Took the Aspire to my local coffee emporium for a change of scenery, but the shop's Wi-Fi was out. Normally this would be no big deal: I'd tether my Palm Centro and leverage its high-speed connection. But I'm stonewalled: The Aspire lacks Bluetooth! I hadn't thought to bring along a sync cable, so I was temporarily outta luck on the Internet front. Why no Bluetooth, Acer?
Fortunately, management managed to fix the hotspot, so I got to work -- and discovered that a netbook is no substitute for a notebook when it comes to remote access. See, I usually use LogMeIn Free to connect to my office desktop when I'm working elsewhere. The Aspire's 8.9-inch screen, while admirably bright and sharp, just doesn't have the pixels to make this practical. Because it tops out at 1,024 x 600, I either have to scroll incessantly around a large virtual desktop or use the fit-to-screen option, which makes everything way too small.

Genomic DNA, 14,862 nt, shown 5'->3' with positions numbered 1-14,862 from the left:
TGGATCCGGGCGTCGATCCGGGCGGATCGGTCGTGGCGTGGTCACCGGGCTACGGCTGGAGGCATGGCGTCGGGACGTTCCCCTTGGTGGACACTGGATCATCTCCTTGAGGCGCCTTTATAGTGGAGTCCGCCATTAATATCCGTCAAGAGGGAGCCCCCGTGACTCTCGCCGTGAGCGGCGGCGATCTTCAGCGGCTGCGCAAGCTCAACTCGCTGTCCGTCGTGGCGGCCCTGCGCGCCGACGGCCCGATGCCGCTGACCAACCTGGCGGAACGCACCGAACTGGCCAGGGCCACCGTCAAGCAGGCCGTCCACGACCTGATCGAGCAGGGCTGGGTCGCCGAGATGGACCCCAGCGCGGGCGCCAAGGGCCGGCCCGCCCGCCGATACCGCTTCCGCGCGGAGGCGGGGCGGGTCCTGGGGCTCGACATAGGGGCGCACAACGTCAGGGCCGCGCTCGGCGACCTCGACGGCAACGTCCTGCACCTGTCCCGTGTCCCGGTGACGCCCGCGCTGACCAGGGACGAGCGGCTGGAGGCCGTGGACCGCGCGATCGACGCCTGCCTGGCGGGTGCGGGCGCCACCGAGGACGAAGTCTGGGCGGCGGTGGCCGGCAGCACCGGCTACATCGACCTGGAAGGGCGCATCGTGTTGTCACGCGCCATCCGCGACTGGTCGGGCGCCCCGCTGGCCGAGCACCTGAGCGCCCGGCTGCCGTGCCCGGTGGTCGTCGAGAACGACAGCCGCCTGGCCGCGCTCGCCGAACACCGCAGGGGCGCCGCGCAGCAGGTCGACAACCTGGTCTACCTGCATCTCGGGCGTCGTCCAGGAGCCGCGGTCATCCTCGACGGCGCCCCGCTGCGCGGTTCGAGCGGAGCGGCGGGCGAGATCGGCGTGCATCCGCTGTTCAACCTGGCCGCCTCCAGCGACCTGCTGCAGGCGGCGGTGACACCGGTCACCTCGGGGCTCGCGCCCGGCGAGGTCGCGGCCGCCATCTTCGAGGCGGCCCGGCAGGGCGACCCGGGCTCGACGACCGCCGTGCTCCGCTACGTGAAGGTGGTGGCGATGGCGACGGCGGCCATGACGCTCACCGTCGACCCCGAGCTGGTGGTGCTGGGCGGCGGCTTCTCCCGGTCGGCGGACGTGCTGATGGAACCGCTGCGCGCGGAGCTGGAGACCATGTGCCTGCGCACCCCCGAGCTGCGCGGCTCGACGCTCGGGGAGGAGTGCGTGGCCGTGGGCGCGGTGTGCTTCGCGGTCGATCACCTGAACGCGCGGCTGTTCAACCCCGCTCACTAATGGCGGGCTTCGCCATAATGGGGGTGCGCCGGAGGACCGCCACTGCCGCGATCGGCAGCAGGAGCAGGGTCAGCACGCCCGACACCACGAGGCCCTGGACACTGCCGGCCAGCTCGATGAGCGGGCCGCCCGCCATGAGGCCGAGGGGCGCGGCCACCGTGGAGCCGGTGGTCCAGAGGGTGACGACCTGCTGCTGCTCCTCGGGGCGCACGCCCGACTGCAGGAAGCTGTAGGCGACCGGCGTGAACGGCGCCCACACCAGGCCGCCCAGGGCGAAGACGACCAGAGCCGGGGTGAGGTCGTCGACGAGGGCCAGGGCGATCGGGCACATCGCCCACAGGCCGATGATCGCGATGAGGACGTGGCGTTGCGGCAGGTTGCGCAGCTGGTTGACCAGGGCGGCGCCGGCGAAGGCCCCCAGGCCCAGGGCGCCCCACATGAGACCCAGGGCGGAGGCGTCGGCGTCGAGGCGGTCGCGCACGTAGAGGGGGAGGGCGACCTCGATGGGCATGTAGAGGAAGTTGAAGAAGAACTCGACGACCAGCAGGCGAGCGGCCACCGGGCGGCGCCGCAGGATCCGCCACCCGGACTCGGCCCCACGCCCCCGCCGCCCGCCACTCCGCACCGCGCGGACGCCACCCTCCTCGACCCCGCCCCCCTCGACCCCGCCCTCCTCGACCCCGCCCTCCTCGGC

Translation: Adopting a netbook means making changes to the way I like to work. These aren't insurmountable changes, nor are they really surprising (I knew this would be an issue), but it does give me pause about my upcoming four-day road trip. On the plus side, I just discovered the incredible value of using Foxmarks: Because the new version syncs passwords as well as bookmarks, I had an easy time logging into my various blogging tools. No need to dig up all my passwords in various scattered e-mails.
Check out some other netbook-related posts, including Guy Vs. Guy: The Net Value of Netbooks, Turn Your Netbook Into a Kindle, and Six Ways to Make Your Netbook More Like a Notebook.